The reason why products are made and why companies exist, that is the primary reason that we follow them.

Simon covers many outstanding companies and individuals in his talks and that’s why I`d like to highlight just want to highlight just one.  The quote I love most is about Martin Luther King. He says “Dr. Martin Luther King gave his “I have a dream speech” and not “I have a plan” speech.” And when we hear these days our politicians talking about the 12 points plan to get ride of our countries debts, or how to increase employment, it just does not sound very much inspiring. It does not create a change.

Martin Luther King was able to move 250.000 people on August the 28th 1963 to Washington to hear his speech. And how did he do that in times of no exciting online social media to send invitations? He simply started with the belief to change the country for the better, excluding nobody. He simply started with Why. On the other side, why did the people show up? Here Simon makes for me a very interesting statement. He claims that a quarter of a million people did not show up for Mr. King. They showed up for themselves. They were there because of their beliefs and finally found a leader who was able to transform their desires into words. Great Leaders can exactly communicate what we might call “it feels right”. They know how to spread the ideas.

“Great companies don’t hire skilled people and motivate them, they hire already motivated people and inspire them.”

Another aspect of successful organizations and companies is their recruitment strategy. This is an issue which has duelled in my mind for several months and where I feel a strong need of action in our economy. And I completely agree with Simon`s ideas about it. His point is, if you want to have a great company that runs well, then you need to employ who believe in your vision and not those who simply have a brilliant looking CV. I was always convinced that you should never only judge people’s abilities by their grades or CVs. This is a false track and leads to nowhere, because these are simply pieces of paper. They cannot give you a clear idea who this person really is and how he or she will perform in your company.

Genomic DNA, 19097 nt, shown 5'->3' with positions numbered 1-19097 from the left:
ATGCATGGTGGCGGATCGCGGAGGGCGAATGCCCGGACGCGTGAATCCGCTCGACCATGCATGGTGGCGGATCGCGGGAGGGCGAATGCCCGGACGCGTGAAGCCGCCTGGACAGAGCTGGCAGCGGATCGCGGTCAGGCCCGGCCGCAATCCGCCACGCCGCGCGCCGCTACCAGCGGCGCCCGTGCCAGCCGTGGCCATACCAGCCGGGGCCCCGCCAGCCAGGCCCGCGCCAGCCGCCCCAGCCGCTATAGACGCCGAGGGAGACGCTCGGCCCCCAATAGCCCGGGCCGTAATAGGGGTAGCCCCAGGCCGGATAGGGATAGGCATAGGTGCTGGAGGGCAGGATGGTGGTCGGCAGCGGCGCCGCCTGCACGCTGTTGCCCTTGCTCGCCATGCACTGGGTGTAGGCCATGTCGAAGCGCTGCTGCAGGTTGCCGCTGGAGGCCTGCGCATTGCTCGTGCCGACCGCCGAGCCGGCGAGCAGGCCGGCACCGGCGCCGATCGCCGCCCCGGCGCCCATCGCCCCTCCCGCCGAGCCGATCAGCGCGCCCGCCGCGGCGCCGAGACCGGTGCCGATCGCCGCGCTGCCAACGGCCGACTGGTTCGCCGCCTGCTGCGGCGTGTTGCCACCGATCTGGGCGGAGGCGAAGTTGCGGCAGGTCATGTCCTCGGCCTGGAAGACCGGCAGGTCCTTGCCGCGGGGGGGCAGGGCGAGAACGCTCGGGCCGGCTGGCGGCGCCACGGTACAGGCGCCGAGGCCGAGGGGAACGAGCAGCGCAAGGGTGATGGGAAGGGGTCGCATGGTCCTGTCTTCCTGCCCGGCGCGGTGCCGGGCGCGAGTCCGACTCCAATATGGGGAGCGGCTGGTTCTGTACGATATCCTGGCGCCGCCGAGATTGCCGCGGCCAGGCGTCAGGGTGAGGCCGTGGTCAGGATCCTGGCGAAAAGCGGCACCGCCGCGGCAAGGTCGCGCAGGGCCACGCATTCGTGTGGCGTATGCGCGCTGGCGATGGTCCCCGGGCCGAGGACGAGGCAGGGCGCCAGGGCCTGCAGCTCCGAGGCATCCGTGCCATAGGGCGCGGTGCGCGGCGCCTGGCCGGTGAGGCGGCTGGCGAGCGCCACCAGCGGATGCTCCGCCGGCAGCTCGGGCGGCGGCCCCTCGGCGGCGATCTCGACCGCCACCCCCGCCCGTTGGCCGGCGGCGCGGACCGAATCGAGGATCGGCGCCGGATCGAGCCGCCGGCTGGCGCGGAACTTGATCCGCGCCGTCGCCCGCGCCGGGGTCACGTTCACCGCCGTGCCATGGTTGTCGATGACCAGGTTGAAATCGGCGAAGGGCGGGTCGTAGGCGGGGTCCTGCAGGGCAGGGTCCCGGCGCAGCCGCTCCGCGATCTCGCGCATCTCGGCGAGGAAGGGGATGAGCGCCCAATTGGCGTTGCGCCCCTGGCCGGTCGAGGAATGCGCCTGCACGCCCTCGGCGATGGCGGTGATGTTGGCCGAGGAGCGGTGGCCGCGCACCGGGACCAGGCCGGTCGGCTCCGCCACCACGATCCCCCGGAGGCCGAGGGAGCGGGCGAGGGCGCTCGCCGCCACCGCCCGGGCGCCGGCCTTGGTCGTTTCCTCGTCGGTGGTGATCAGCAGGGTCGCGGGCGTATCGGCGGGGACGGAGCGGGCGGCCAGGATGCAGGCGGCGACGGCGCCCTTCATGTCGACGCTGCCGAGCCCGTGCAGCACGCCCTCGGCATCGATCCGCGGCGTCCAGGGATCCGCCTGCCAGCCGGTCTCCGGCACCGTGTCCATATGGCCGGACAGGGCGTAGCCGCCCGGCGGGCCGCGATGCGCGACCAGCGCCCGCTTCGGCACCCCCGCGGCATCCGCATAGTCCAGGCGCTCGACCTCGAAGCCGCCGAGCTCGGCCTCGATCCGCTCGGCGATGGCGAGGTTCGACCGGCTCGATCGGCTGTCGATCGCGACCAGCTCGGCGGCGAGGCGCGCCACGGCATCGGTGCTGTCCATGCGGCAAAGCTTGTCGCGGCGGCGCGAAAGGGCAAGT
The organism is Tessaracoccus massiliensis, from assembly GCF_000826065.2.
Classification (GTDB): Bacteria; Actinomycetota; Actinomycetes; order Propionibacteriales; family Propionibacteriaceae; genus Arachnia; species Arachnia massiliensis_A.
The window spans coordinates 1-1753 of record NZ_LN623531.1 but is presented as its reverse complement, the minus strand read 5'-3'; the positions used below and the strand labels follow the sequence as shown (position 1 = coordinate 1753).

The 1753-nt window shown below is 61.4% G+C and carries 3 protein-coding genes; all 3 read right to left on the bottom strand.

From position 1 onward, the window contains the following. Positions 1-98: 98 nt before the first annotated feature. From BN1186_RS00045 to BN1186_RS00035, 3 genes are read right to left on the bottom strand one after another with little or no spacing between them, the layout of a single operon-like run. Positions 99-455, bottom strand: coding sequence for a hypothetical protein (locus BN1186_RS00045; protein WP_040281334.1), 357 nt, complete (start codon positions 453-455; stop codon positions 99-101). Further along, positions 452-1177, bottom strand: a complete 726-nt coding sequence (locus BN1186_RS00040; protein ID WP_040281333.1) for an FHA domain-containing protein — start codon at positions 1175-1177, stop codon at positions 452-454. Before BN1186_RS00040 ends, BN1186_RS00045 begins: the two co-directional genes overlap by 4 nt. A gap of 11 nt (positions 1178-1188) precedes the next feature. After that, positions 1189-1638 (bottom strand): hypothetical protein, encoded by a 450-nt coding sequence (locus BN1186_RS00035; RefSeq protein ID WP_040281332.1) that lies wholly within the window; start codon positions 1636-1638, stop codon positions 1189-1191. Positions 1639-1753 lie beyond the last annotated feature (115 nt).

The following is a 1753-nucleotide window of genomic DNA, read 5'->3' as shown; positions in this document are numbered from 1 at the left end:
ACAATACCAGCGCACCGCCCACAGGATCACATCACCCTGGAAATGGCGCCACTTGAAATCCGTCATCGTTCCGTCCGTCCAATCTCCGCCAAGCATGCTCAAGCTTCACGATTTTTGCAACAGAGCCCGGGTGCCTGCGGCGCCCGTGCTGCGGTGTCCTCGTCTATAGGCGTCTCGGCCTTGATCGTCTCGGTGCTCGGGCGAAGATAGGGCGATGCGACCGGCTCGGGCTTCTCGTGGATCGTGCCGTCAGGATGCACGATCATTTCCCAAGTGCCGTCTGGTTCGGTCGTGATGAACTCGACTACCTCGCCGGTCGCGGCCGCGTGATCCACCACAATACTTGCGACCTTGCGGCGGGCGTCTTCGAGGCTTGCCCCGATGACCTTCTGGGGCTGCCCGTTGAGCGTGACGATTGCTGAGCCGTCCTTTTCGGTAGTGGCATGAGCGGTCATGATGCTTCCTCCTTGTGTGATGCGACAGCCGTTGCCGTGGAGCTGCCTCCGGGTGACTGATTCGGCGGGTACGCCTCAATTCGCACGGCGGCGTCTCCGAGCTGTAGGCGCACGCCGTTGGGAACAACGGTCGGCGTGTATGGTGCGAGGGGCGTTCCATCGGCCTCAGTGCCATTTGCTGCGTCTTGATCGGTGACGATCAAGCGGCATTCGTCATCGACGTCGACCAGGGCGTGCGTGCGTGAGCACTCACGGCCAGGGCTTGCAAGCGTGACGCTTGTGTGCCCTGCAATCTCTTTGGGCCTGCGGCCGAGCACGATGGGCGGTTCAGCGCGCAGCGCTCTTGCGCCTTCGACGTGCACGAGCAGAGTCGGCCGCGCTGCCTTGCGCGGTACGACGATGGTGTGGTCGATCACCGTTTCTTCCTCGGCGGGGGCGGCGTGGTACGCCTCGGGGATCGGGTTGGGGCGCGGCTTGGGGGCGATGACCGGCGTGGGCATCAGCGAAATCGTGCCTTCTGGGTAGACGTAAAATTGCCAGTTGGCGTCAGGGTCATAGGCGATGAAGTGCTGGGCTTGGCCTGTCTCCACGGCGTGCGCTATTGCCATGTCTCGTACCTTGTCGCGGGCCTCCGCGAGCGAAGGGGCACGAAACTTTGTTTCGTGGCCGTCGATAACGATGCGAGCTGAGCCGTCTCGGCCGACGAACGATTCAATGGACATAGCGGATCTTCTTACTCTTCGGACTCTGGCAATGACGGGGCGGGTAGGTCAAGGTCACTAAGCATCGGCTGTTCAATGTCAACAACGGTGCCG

I think this is a real issue at the present. I once attended a presentation of a recruitment company about application strategies and what companies are looking for. The conclusion was that they only look for “buzz words” in your resume, which they can filter via specific algorithms to search out the optimum candidate for the position. That really hit me because in the end it means you are completely reduced to the words you choose and nothing more. No room is left for personality or the Chemistry between people. The lady who gave the talk had to admit that one company took an applicant, who was not favoured and recommended by the recruitment experts, simply because the chemistry between the applicant and HR matched.